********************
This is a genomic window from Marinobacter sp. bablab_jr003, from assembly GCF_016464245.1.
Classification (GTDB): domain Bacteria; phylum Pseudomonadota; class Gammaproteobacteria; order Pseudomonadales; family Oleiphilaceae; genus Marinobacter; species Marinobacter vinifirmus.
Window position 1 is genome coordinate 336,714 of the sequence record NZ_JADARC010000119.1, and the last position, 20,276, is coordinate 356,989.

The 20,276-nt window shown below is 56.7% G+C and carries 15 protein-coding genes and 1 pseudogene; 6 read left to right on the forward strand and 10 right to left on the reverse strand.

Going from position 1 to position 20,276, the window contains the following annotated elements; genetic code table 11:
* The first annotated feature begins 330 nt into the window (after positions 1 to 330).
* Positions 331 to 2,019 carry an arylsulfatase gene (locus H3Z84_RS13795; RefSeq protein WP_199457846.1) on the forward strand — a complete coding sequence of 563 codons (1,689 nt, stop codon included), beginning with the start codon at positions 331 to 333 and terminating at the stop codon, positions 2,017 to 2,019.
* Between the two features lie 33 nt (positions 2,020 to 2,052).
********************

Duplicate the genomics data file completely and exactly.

This is a genomic window from Marinobacter sp. bablab_jr003, from assembly GCF_016464245.1.
Classification (GTDB): domain Bacteria; phylum Pseudomonadota; class Gammaproteobacteria; order Pseudomonadales; family Oleiphilaceae; genus Marinobacter; species Marinobacter vinifirmus.
Window position 1 is genome coordinate 336,714 of the sequence record NZ_JADARC010000119.1, and the last position, 20,276, is coordinate 356,989.

The 20,276-nt window shown below is 56.7% G+C and carries 15 protein-coding genes and 1 pseudogene; 6 read left to right on the forward strand and 10 right to left on the reverse strand.

Going from position 1 to position 20,276, the window contains the following annotated elements; genetic code table 11:
* The first annotated feature begins 330 nt into the window (after positions 1 to 330).
* Positions 331 to 2,019 carry an arylsulfatase gene (locus H3Z84_RS13795; RefSeq protein WP_199457846.1) on the forward strand — a complete coding sequence of 563 codons (1,689 nt, stop codon included), beginning with the start codon at positions 331 to 333 and terminating at the stop codon, positions 2,017 to 2,019.
* Between the two features lie 33 nt (positions 2,020 to 2,052).